Submitted to: Journal of Entomological Science
Publication Type: Peer Reviewed Journal
Publication Acceptance Date: December 1, 2002
Publication Date: March 1, 2003
Repository URL: http://www.ars.usda.gov/sp2UserFiles/person/5648/PDF/ARIS 1-Comparison Susceptibility Gp & Ll for control of TPB.pdf
Citation: Tillman, P.G., Mulrooney, J. E., Snodgrass, G. L. 2003. Comparison of susceptibility of Geocoris punctipes and Lygus lineolaris to insecticides for control of the tarnished plant bug. Southwestern Entomologist. 28(1):47-54. Interpretive Summary: The tarnished plant bug is responsible for millions of dollars in costs associated with crop loss and insecticide costs across the US. Since resurgence of key pests and outbreaks of secondary pests can occur with treatments that destroy natural enemies, insecticide selectivity is an important issue in integrated pest management. Thus, the objective of this research was to compare the toxicity of the insecticides Orthene, Bidrin, Karate, Vydate, and Provado to the tarnished plant bug and the big-eyed bug, a predator of this pest. In laboratory tests, the tarnished plant bug was more susceptible to Provado and Vydate than the big-eyed bug. Both insect species responded very similarly to Orthene, Bidrin, and Karate, all of which were very toxic to these insects. In our field study, Karate had an equally negative impact on populations of the tarnished plant bug and the big-eyed bug. Results from our laboratory and other field studies indicate that Vydate and Provado would be effective against the pest while conserving populations of the predator for biological control of pests in cotton.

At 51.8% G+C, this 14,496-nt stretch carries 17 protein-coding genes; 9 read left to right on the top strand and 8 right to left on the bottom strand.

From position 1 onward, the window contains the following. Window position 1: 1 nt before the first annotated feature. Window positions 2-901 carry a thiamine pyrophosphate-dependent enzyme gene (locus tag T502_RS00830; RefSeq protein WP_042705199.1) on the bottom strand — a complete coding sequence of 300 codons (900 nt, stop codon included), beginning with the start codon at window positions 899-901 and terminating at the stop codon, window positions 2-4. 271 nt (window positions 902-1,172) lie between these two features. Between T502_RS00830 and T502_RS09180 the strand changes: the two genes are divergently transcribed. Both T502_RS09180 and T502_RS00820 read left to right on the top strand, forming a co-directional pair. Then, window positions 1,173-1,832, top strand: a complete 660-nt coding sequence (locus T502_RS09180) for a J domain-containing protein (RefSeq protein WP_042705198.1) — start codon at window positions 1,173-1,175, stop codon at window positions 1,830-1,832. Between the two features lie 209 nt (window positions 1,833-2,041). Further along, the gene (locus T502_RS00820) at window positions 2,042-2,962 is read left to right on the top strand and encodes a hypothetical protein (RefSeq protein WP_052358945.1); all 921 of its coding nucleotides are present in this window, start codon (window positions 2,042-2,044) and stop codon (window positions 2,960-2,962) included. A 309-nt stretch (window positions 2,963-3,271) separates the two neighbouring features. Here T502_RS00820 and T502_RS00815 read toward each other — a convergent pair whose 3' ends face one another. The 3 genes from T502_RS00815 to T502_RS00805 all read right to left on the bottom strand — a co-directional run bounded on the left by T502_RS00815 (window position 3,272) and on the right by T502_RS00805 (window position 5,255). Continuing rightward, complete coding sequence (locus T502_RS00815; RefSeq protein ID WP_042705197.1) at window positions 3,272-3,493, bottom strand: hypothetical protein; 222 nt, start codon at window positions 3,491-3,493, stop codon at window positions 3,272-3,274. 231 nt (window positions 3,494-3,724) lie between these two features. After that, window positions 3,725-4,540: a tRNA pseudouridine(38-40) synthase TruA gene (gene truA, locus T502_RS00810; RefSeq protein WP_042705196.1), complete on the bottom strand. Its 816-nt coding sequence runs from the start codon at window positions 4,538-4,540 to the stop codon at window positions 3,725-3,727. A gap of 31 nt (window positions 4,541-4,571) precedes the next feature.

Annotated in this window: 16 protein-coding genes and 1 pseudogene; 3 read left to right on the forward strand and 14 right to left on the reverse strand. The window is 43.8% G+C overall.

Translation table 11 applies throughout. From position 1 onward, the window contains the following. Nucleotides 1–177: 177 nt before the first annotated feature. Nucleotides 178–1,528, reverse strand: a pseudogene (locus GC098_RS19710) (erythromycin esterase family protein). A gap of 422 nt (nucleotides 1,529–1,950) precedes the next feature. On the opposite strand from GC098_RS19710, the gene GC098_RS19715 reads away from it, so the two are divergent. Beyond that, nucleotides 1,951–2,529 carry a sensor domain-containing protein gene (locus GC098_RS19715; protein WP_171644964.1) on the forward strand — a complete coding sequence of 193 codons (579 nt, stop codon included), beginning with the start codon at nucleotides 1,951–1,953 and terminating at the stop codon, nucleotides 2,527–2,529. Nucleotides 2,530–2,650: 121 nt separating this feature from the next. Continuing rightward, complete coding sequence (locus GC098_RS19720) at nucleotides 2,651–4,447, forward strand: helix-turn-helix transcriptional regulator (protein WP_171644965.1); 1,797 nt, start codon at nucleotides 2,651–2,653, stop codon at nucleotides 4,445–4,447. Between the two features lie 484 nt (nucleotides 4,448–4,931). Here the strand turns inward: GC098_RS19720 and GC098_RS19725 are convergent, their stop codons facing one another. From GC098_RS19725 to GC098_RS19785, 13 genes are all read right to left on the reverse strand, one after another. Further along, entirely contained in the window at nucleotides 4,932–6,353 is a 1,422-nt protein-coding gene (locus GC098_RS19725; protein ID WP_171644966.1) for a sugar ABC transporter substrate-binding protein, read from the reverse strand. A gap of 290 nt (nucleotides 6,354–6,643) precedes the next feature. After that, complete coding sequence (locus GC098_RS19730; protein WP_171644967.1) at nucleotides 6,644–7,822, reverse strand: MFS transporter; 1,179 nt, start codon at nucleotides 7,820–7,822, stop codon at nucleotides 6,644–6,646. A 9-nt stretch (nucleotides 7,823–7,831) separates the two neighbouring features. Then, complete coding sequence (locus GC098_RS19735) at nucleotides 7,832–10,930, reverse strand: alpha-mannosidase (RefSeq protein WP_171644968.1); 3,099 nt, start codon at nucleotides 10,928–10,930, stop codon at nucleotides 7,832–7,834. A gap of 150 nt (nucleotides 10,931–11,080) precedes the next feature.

Technical Abstract: Comparison of the susceptibility of Geocoris punctipes (Say) and the tarnished plant bug (TPB), Lygus lineolaris (Palisot de Beauvois) to selected insecticides was determined in topical, tarsal contact, and field studies. In both topical and tarsal contact studies, L. lineolaris was more susceptible to imidacloprid and oxamyl residues than G. punctipes. Both insect species responded very similarly to fipronil, acephate, dicrotophos, and lambda-cyhalothrin, all of which were very toxic to these insects. In our field study, lambda-cyhalothrin had an equally negative impact on populations of TPB and G. punctipes. Results from our laboratory and other field studies indicate that oxamyl and imidacloprid would be effective against TPB while conserving populations of G. punctipes for biological control of pests in cotton.